Legal Alert: Temporary Measures Announced by The Companies Commission of Malaysia (SSM)

by Lavinia Kumaraendran & Sean Tan Yang Wei ~ 11 April 2020

Legal Alert: Temporary Measures  Announced by The Companies Commission of Malaysia (SSM)


Lavinia Kumaraendran (Partner)

Tel: 603-6201 5678 / Fax: 603-6203 5678

Email: lkk@thomasphilip.com.my

Website: www.thomasphilip.com.my

Sean Tan Yang Wei (Associate)

Tel: 603-6201 5678 / Fax: 603-6203 5678

Email: tyw@thomasphilip.com.my

Website: www.thomasphilip.com.my

The effects of the COVID-19 pandemic in all probability would have disrupted businesses particularly SME’s and the economy as a whole. With the Movement Control Order (“MCO”) being put in place in order to stem the spread of the virus, companies of all sizes are facing increasing strain to stay afloat.

Now that the MCO has been extended for a further 2 weeks (taking the total duration of the MCO to 6 weeks), the Companies Commission of Malaysia (“SSM”) under the purview of the Ministry of Domestic Trade and Consumer Affairs has announced that they will be implementing several temporary measures to help Malaysian companies navigate through and survive these unprecedented times.

In this article, we give you a brief summary of the measures announced by SSM.

1. Increased the Winding Up Threshold from RM 10,000 to RM 50,000 and Statutory Demand Time Period Extended to 6 Months

A significant measure announced by SSM is that they have increased the definition of a company’s ‘inability to pay its debts’ to RM 50,000. Under normal circumstances, a company can only be wound up if it is indebted in a sum of more than RM 10,000 (pursuant to the Federal Government Gazette dated 27.01.2017 and Section 466(1)(a) of the Companies Act 2016).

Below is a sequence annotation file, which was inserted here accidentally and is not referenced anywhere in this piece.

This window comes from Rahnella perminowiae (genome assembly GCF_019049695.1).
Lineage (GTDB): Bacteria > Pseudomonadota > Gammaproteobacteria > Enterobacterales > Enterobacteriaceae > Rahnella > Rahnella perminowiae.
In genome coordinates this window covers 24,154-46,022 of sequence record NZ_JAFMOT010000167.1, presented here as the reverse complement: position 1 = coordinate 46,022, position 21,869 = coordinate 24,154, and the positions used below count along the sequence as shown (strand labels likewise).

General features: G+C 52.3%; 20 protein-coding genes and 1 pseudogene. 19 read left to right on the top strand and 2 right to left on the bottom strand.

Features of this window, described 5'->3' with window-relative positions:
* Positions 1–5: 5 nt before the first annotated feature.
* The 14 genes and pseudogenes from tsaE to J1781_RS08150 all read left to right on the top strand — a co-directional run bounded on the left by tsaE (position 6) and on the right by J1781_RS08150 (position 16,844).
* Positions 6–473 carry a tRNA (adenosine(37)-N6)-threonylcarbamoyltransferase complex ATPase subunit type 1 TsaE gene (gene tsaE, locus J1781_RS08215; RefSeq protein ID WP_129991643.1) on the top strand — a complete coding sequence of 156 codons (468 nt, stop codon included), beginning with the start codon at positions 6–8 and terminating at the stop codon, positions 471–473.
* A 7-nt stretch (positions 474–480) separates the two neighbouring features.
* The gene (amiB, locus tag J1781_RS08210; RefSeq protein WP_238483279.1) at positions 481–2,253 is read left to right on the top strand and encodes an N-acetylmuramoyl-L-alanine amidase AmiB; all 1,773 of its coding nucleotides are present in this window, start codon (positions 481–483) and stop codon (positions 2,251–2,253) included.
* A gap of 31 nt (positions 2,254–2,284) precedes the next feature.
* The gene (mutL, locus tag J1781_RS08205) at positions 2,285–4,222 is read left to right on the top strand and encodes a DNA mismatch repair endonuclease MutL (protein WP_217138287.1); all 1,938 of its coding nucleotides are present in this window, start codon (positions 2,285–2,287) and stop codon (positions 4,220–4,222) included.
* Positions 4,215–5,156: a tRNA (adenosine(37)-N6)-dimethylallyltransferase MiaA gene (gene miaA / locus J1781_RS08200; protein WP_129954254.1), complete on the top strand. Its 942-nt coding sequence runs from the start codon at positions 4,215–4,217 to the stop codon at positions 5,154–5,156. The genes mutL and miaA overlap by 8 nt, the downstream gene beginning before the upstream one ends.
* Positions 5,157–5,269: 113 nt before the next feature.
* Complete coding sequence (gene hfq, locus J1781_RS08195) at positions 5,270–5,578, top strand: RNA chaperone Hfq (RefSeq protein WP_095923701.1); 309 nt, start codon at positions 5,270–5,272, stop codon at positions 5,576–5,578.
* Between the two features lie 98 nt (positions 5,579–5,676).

Further, the timeline for responding to statutory notices of demand has also been increased to 6 months – a significant increase from the usual time frame of 21 days. These changes are expected to be in place until 31.12.2020. The Minister presumably would have exercised his discretion under section 615 CA 2016. 

This means that creditors are now only allowed to present a winding-up petition against a company debtor if the debt owed by the company is in excess of RM 50,000. The 6-month period for responding to statutory demands also means that it will be harder for a company to be deemed unable to pay its debts and therefore insolvent and gives companies the time to propose the corporate rescue mechanisms available under the CA during that time.

While these changes are welcomed to help businesses survive the economic downturn, more information is needed from SSM and the government on how these changes are meant to be interpreted. For instance, clarification will be needed as to when companies can gain the benefit from this measure such as: